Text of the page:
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Witness cites Laurel soldier in Iraq beating
PETERSBURG, Va. — A soldier testified yesterday that he saw Sgt. 1st Class Timothy L. Drake beat an Iraqi detainee with a baseball bat, then assaulted a detainee himself when goaded by Sgt. Drake.
Spc. Angel M. Bonilla was the first witness at Sgt. Drake's court-martial on charges involving the beating and attempted cover-up of the incident.
Sgt. Drake, 40, is accused of striking the detainee in December 2003 at Forward Operating Base Mercury, near Fallujah. He hit the detainee with a baseball bat in the abdomen, hip and head, according to charges.
Spc. Bonilla said that after he saw Sgt. Drake strike the detainee, Sgt. Drake told him, "B, come get a piece of this."
Spc. Bonilla said he grabbed a bat from outside the tent and struck a second detainee. He said he regretted it afterward. Asked by the prosecutor why he did it, Spc. Bonilla said, "I felt pressured to do it, sir."
Spc. Bonilla pleaded guilty last year to giving false statements to officials and assault consummated by battery, the Army said. He was sentenced to four months of confinement, suspended after 90 days, and his rank was reduced from sergeant.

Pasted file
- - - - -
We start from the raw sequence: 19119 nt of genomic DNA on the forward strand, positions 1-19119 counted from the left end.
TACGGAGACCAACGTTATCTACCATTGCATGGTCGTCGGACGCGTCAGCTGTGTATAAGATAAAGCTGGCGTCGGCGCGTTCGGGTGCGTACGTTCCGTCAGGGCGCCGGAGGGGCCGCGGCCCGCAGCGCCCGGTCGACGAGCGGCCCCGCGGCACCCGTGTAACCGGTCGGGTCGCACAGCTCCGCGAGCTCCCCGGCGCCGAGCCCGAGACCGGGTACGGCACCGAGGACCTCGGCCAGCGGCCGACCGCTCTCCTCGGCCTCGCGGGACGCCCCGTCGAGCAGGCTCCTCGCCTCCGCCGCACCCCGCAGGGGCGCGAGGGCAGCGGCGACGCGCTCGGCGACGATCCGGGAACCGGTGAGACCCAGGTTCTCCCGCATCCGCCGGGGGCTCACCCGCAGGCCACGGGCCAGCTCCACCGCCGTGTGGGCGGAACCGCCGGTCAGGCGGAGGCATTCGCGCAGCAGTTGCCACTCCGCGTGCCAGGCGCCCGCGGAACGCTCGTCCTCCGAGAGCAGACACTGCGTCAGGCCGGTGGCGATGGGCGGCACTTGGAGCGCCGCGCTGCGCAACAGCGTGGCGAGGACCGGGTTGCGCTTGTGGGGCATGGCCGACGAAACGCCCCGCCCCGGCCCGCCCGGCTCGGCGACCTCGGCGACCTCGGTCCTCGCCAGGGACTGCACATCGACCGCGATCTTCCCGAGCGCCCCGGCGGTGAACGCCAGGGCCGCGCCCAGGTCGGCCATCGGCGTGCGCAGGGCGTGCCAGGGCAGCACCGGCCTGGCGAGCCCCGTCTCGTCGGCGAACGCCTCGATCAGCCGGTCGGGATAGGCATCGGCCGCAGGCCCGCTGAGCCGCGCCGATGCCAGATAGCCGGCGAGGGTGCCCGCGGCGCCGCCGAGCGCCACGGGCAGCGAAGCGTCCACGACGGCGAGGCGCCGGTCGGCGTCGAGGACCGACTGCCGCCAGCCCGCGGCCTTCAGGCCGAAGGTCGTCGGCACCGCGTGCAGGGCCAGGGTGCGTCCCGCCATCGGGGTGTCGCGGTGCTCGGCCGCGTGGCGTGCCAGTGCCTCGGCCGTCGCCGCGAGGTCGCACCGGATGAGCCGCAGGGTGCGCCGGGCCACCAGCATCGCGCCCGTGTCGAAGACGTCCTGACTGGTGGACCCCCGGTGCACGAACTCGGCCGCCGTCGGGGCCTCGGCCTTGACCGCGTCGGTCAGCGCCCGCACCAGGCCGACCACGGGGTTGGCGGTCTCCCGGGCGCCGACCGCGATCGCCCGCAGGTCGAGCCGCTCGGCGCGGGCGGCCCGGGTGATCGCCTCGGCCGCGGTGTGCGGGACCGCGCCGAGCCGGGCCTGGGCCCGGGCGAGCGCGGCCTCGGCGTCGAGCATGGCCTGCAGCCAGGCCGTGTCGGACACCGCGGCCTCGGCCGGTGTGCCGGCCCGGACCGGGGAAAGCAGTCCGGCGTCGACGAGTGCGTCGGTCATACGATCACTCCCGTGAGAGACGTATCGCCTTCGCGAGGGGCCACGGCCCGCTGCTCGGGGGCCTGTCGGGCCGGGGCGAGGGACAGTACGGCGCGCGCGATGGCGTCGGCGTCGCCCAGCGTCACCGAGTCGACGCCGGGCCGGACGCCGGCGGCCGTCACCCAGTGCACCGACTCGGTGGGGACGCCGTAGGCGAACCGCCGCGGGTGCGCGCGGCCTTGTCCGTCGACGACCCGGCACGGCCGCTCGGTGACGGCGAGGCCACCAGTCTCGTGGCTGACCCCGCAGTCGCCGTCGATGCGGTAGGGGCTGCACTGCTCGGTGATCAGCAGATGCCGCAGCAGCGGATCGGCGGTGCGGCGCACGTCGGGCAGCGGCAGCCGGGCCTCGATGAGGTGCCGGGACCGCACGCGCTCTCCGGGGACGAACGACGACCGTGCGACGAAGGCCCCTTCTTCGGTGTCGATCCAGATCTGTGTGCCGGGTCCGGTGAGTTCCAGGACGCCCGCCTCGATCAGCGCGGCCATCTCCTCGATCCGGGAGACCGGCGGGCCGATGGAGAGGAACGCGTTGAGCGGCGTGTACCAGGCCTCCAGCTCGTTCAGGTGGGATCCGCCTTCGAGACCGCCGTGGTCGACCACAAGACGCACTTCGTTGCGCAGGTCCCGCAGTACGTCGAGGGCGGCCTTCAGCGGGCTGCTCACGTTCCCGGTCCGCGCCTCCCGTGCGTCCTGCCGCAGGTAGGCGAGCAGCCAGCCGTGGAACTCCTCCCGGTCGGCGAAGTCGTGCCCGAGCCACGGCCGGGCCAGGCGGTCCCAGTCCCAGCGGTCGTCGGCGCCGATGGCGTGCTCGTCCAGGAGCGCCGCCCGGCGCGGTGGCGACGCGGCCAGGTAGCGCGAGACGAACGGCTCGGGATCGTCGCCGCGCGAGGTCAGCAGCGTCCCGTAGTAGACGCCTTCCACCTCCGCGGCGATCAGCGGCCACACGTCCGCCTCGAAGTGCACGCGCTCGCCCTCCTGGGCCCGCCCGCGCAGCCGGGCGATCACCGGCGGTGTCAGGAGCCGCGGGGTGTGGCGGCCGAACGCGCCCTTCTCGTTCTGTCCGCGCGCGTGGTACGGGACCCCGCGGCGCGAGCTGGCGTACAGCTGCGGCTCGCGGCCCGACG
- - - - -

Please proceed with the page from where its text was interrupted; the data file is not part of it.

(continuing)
Earlier, the military judge hearing Sgt. Drake's case dismissed one of the most serious charges against him. The judge, Col. Stephen R. Henley, dismissed a charge that Sgt. Drake caused "grievous bodily injury" when he hit a detainee in the head with a baseball bat.
Sgt. Drake's civilian defense attorney, Michael Waddington, argued there was no evidence that the blow fractured the detainee's skull as the government had asserted.
The dismissal of the charge reduced Sgt. Drake's maximum punishment from 21½ years to 16½ years. He also could get a reduction in rank, a dishonorable discharge and total forfeiture of pay and allowance if convicted, the Army said.
The Laurel, Md., native also is charged with soliciting another soldier to strike a detainee. The charge relates to Spc. Bonilla assaulting the second detainee.
Sgt. Drake, a 23-year military veteran, is being tried by a panel of two Army officers and four enlisted members.
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